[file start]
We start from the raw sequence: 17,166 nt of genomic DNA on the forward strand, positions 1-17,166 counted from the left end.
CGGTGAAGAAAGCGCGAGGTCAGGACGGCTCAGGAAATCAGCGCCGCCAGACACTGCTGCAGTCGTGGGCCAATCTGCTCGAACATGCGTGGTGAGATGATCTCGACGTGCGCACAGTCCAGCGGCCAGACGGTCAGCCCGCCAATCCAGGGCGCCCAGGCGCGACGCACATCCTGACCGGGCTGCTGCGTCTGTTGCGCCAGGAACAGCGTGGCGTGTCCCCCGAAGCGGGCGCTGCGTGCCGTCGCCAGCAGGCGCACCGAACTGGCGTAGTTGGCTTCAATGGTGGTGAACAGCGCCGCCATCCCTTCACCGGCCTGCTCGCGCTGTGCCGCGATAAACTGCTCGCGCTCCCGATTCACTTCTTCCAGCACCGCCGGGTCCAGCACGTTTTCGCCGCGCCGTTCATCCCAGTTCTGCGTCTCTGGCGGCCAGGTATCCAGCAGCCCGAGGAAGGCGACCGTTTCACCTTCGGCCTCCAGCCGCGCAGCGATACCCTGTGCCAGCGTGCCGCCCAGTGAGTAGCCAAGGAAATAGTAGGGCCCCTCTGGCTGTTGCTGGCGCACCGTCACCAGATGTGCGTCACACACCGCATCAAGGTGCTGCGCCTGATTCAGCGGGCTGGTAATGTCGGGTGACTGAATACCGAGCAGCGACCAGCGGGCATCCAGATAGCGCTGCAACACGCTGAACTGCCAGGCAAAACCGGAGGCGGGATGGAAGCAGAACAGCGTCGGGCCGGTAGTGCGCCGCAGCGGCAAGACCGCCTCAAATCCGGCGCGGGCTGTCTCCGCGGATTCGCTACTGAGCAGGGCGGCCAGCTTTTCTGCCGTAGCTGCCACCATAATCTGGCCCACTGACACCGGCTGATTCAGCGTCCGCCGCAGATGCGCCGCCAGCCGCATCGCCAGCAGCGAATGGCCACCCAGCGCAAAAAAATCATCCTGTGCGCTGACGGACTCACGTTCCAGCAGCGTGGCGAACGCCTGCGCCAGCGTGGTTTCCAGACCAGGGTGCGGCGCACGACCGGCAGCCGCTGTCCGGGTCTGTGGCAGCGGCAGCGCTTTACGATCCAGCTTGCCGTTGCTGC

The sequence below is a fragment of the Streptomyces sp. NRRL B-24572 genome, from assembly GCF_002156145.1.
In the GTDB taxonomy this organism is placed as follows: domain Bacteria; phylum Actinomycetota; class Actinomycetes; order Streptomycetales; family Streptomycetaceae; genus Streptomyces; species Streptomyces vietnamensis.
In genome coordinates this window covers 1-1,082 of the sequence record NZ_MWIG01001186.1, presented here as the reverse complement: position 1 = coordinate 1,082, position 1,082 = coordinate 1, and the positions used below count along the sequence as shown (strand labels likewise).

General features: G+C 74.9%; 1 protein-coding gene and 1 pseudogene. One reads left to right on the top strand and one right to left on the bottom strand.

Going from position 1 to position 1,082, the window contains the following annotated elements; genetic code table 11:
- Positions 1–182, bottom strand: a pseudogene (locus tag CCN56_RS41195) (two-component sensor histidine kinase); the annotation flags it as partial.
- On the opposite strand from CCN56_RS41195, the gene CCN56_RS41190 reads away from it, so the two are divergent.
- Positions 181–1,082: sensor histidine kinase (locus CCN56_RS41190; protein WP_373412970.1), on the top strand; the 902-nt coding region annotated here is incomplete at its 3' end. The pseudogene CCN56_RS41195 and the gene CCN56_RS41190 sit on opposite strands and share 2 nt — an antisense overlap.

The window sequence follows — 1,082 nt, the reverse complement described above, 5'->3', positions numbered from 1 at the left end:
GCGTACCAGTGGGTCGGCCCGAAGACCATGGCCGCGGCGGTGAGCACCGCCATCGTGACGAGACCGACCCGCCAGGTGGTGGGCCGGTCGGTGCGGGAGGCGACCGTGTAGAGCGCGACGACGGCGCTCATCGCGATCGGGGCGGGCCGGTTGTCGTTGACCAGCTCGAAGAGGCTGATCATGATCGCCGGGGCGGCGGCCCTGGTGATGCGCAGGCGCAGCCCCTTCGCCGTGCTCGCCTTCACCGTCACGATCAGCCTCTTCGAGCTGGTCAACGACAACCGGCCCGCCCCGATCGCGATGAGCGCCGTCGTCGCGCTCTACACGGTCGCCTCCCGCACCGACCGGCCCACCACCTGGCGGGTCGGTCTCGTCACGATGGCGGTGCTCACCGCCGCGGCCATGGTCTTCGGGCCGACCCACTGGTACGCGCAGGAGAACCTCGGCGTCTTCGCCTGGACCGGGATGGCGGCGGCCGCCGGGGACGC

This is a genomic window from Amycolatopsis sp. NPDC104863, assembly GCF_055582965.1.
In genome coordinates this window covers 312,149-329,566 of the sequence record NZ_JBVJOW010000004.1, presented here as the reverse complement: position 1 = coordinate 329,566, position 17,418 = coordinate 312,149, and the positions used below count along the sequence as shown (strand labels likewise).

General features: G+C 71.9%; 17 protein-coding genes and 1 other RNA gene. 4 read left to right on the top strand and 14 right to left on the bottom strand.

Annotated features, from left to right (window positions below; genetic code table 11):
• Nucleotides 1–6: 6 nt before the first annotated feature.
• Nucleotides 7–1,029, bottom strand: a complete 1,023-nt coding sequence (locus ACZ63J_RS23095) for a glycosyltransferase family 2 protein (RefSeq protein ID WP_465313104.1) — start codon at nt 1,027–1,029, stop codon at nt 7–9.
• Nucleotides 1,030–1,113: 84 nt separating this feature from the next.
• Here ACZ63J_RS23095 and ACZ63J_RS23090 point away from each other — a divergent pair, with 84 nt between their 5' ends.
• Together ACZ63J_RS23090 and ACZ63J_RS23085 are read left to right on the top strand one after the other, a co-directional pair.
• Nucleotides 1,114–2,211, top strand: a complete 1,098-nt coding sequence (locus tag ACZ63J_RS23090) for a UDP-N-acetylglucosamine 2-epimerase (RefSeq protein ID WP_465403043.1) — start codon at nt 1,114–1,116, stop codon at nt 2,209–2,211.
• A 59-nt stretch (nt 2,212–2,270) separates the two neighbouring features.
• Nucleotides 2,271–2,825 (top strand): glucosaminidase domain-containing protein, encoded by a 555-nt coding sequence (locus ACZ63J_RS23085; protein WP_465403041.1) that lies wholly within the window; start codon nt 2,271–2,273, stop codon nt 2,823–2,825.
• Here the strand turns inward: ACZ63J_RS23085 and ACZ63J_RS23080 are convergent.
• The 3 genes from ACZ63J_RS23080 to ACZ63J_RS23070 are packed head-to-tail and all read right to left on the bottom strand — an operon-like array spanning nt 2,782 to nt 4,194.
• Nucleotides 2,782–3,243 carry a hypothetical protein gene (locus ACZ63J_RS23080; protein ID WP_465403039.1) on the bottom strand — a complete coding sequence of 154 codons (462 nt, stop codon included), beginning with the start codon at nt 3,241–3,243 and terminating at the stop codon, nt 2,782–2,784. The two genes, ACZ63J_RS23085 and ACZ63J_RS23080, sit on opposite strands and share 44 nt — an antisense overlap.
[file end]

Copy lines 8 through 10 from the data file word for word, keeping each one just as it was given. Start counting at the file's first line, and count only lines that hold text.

- Positions 1–182, bottom strand: a pseudogene (locus tag CCN56_RS41195) (two-component sensor histidine kinase); the annotation flags it as partial.
- On the opposite strand from CCN56_RS41195, the gene CCN56_RS41190 reads away from it, so the two are divergent.
- Positions 181–1,082: sensor histidine kinase (locus CCN56_RS41190; protein WP_373412970.1), on the top strand; the 902-nt coding region annotated here is incomplete at its 3' end. The pseudogene CCN56_RS41195 and the gene CCN56_RS41190 sit on opposite strands and share 2 nt — an antisense overlap.